Crane takes fashion seriously


Photo by Daniel R. Burke

Fashion is no frivolous topic for Professor of Sociology Diana Crane, Ph.D.

In fact, she considers the study of human duds to be an excellent way of documenting such large issues as changing gender roles, the emergence of feminism, and the fragmentation of social classes over the past century.

Consider, for example, hats and T-shirts.

“Between about 1850 and 1960, men weren’t fully dressed without hats,” Crane said recently. A man’s hat defined his occupation and his social position, from the English lord to the Paris rag-picker, she said.

That changed in the socially turbulent 1960s. The hat disappeared — supplanted in its rigid role of class definition by the ubiquitous, slogan-bearing, individualistic T-shirt.

Now about a billion T-shirts are sold each year in Europe and North America, shirts “worn by both rich and poor to express a wide variety of social affiliations, beliefs, organizational affiliations,” Crane said.

A specialist in art, the media, high culture and popular culture, Crane has researched fashion using both historical documents and focus groups. Her book “Fashion and its Social Agendas: Class, Gender and Identity in Clothing” is scheduled for publication by the University of Chicago Press this month.

Studying fashion was a natural choice for her, “partly because I’ve been immersed in culture for a long time, but also because I spend a lot of time in Paris,” Crane said. “My husband [Michele Hervé, a former economist for UNESCO] lives there, and I spend several months a year there. ...Fashion is all around you.”

Even in the heyday of haute couture, with its yards of petticoats and inconvenient ruffles, Crane believes that more women than a few mere eccentrics were disposed to go their own way — albeit privately.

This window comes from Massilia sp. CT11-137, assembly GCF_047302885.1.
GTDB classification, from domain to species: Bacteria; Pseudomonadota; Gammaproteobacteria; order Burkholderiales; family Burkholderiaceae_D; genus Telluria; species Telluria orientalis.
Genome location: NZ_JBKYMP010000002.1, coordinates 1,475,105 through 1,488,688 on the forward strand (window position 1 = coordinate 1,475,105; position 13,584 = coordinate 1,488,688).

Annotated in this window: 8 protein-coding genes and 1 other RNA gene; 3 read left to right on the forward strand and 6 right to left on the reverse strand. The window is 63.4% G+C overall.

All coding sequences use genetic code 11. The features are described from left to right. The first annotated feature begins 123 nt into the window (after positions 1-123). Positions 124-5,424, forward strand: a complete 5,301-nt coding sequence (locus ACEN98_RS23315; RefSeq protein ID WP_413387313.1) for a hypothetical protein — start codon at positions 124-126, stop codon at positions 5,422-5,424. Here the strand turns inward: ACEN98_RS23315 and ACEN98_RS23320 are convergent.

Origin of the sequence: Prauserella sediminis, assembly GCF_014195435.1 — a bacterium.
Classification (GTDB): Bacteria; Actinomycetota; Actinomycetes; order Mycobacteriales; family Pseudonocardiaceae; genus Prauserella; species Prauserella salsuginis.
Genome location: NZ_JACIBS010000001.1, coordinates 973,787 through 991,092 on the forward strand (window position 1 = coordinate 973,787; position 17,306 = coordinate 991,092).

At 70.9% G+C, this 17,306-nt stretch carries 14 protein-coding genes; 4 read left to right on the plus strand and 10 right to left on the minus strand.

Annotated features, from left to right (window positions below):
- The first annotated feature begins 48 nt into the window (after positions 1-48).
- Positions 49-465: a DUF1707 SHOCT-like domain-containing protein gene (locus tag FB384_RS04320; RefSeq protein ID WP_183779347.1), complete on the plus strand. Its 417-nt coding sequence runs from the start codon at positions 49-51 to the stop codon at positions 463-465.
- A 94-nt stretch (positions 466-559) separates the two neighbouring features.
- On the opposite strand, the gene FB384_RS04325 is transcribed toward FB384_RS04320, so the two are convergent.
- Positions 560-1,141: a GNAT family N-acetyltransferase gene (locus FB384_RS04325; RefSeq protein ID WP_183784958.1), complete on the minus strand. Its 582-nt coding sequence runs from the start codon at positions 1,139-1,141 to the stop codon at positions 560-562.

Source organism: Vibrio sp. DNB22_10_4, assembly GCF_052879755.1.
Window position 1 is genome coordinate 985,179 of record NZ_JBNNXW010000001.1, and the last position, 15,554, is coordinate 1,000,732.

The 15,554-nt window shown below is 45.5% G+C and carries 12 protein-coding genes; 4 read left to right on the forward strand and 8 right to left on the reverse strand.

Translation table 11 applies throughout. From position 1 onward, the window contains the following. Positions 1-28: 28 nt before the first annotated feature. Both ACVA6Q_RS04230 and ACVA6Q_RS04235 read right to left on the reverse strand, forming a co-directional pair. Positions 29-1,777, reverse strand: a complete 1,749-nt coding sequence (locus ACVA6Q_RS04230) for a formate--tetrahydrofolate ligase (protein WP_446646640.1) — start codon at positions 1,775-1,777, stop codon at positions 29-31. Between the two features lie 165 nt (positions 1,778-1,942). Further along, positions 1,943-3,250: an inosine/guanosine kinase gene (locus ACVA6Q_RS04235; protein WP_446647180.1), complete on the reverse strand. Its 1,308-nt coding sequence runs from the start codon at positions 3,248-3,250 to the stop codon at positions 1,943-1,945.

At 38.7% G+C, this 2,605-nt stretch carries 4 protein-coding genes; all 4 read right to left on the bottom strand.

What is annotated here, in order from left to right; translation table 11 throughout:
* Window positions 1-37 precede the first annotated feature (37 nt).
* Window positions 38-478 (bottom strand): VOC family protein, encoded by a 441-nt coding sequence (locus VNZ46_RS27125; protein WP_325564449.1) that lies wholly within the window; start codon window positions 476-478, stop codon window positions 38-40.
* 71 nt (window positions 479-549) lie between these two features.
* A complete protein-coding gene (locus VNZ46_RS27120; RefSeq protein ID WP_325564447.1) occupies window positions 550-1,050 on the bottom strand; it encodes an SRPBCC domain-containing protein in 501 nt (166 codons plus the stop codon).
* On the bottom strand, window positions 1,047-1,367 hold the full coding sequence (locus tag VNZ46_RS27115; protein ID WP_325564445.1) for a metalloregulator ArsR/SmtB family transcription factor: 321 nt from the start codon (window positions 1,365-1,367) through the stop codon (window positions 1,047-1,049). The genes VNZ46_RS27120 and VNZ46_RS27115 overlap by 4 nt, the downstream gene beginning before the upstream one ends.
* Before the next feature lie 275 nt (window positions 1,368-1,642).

In researching the early efforts by feminists such as Amelia Bloomer to design clothing for women that matched the convenience of men’s clothing, Crane discovered photograph upon photograph of women wearing ties, shirtwaists and bloomers, indicating that such pseudo-male styles were more popular with women than fashion historians have acknowledged.

And with the fragmentation of society, that independence has continued to grow.

“You begin to get fashions that were created by people in working-class youth cultures,” Crane said. “You get a lot of different lifestyles, so that people in the upper class are not all the same, and people in the middle class are not all the same.”

While the glamour of a fashion center such as Paris remains, its power is diminished by so many choices: “[Today’s] upper-class woman may feel she has to dress in a trendy fashion but — unlike 100 years ago — what she wears has little influence on society as a whole,” Crane said.

Originally published on May 18, 2000